by Christy Bieber | June 14, 2021
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Did mortgage rates go up or down on June 14, 2021? Find out here.
On June 14, 2021, mortgage rates are down for most loans. If you are looking into buying a home and you plan to borrow, it's a good idea to keep tabs on average rates charged by lenders.
Here are today's average mortgage rates for June 14, 2021:
|Mortgage Type||Today's Interest Rate|
|30-year fixed mortgage||3.131%|
|20-year fixed mortgage||2.919%|
|15-year fixed mortgage||2.397%|
Data source: The Ascent's national mortgage interest rate tracking.
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The average 30-year mortgage rate today is 3.131%, down 0.007% from Friday's average of 3.138%. Borrowing at today's average rate would leave you with a monthly principal and interest payment of $429 per $100,000 in mortgage debt. Total interest costs would be $54,333 per $100,000 in mortgage debt over the life of the loan.
The average 20-year mortgage rate today is 2.919%, up 0.012% from Friday's average of 2.907%. For each $100,000 borrowed at today's average rate, your monthly principal and interest payment would add up to $551. During your entire loan repayment period, you'd pay total interest costs of $32,132 per $100,000 borrowed.
You will save on interest over time with this loan compared with the 30-year loan since you don't pay interest for as long. But you will have to make much higher monthly payments than with the 30-year loan since you aren't making nearly as many payments.
The average 15-year mortgage rate today is 2.397%, down 0.009% from Friday's average of 2.406%. You'd be looking at a principal and interest payment of $662 per $100,000 borrowed at today's average rate. The total costs of interest would add up to $19,151 per $100,000 borrowed.
This loan option comes with the highest monthly payments due to its short payoff time. It also has the lowest total interest costs. You'll have to weigh the tradeoff of higher monthly payments versus a lower total interest cost before you decide this option is right for you.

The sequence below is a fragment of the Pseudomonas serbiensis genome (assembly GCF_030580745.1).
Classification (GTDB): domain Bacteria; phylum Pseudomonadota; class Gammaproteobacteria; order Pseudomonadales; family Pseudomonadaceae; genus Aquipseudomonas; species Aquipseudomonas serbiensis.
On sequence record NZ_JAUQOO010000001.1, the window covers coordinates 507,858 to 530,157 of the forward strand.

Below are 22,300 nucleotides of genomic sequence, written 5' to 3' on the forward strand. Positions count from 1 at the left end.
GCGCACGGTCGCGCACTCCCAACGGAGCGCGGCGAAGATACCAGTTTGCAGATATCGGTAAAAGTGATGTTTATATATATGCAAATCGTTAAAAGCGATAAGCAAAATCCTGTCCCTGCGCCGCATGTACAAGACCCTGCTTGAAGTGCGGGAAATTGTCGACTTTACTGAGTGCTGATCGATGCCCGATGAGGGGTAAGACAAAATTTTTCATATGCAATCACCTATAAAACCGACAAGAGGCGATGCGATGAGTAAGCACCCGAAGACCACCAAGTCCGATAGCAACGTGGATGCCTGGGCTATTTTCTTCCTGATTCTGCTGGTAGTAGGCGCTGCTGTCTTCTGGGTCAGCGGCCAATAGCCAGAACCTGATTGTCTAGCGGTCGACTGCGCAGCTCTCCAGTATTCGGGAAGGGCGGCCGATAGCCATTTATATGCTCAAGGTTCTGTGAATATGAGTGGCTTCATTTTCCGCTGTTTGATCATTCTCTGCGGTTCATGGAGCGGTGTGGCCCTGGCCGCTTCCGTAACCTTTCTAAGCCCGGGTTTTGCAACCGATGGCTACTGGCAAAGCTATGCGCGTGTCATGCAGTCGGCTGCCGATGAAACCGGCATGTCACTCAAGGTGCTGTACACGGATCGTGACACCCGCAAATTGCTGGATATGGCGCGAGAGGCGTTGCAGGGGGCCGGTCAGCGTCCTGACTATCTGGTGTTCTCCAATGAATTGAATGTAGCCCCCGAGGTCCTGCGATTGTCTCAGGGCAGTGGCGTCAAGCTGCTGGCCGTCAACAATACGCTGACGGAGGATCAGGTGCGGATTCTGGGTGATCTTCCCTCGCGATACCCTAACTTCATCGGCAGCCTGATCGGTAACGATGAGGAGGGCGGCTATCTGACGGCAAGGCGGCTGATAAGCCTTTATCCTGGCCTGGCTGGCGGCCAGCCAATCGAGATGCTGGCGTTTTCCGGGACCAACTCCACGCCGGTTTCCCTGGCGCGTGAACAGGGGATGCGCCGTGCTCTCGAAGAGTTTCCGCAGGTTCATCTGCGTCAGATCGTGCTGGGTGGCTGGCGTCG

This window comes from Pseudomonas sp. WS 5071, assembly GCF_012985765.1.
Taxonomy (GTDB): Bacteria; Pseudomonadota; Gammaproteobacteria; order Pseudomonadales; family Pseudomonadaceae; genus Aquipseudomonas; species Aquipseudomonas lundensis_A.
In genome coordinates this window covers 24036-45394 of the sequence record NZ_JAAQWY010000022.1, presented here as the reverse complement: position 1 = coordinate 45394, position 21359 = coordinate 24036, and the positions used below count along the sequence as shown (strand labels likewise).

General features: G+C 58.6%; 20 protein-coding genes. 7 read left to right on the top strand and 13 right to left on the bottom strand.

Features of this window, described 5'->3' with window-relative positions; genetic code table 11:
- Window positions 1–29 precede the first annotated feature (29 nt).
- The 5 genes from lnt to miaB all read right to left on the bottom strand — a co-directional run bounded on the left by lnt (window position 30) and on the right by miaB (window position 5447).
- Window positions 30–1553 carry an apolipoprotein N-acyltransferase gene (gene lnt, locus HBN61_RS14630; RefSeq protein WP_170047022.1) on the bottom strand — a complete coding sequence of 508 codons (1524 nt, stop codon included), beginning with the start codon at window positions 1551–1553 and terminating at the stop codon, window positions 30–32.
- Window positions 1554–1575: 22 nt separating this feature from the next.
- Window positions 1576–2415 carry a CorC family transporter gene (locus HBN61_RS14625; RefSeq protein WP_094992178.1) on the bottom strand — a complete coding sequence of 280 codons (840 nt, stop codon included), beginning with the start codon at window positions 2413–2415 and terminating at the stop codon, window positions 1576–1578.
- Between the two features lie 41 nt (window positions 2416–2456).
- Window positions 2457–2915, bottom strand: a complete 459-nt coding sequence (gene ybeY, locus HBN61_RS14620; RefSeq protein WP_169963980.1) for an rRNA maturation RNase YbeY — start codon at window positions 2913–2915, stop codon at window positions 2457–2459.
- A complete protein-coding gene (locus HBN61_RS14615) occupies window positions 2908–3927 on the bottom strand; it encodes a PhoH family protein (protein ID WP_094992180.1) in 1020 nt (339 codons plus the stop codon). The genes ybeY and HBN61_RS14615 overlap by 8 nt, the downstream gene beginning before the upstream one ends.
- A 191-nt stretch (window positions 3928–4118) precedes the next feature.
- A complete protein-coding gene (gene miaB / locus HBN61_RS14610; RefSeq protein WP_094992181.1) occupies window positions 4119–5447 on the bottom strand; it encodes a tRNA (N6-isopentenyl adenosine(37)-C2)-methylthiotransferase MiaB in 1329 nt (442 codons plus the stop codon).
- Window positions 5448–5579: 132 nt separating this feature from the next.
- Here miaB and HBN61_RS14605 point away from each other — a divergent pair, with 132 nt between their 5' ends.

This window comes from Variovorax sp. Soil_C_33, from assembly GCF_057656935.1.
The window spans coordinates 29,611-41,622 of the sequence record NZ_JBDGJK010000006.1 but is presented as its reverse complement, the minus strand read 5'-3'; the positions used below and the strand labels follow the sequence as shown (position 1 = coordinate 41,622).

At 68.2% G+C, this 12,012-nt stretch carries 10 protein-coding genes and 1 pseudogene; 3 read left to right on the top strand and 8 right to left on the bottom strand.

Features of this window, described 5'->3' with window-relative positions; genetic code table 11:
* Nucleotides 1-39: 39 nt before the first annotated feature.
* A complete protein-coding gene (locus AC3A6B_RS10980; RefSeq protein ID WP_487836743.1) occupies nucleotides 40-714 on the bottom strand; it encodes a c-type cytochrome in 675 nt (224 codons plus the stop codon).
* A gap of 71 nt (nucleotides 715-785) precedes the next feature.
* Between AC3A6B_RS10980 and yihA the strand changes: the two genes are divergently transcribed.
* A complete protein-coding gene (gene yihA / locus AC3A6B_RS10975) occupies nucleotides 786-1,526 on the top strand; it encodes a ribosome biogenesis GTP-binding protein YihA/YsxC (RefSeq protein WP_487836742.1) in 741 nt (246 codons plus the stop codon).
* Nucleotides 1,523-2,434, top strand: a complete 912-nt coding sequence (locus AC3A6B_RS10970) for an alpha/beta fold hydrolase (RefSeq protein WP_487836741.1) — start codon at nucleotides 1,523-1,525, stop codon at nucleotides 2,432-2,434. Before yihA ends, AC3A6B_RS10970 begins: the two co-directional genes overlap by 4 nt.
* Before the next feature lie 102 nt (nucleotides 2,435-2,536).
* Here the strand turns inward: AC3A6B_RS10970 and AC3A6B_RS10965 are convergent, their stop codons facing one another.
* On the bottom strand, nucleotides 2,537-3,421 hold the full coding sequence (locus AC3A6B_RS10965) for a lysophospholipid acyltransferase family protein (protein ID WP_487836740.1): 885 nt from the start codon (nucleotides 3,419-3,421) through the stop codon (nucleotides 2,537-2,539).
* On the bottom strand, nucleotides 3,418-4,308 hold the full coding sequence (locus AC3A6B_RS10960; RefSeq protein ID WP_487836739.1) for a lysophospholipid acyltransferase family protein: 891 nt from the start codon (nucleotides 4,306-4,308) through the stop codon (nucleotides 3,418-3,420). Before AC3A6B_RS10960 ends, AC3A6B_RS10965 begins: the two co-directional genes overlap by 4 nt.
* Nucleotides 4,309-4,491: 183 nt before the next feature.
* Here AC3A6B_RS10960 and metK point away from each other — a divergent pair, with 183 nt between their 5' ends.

The average 5/1 ARM rate is 2.969%, down 0.066% from Friday's average of 3.035%.This rate is guaranteed for just the first five years after you borrow. So while it is lower from the start than the 30-year fixed-rate loan, it's a far riskier option.
A mortgage rate lock guarantees you a certain interest rate for a specified period of time -- usually 30 days, but you may be able to secure your rate for up to 60 days. You'll generally pay a fee to lock in your mortgage rate, but that way, you're protected in case rates climb between now and when you actually close on your mortgage.
If you plan to close on your home within the next 30 days, then it pays to lock in your mortgage rate based on today's rates -- especially since they're so competitive. But if your closing is more than 30 days away, you may want to choose a floating rate lock instead for what will usually be a higher fee, but one that could save you money in the long run. A floating rate lock lets you secure a lower rate on your mortgage if rates fall prior to your closing, and while today's rates are still quite low, we don't know if rates will go up or down over the next few months. As such, it pays to:
To find out what rates are available to you, compare rates from at least three of the best mortgage lenders before locking in.
Chances are, interest rates won't stay put at multi-decade lows for much longer. That's why taking action today is crucial, whether you're wanting to refinance and cut your mortgage payment or you're ready to pull the trigger on a new home purchase.
The Ascent's in-house mortgages expert recommends this company to find a low rate - and in fact he used them himself to refi (twice!). Click here to learn more and see your rate. While it doesn't influence our opinions of products, we do receive compensation from partners whose offers appear here. We're on your side, always. See The Ascent's full advertiser disclosure here.
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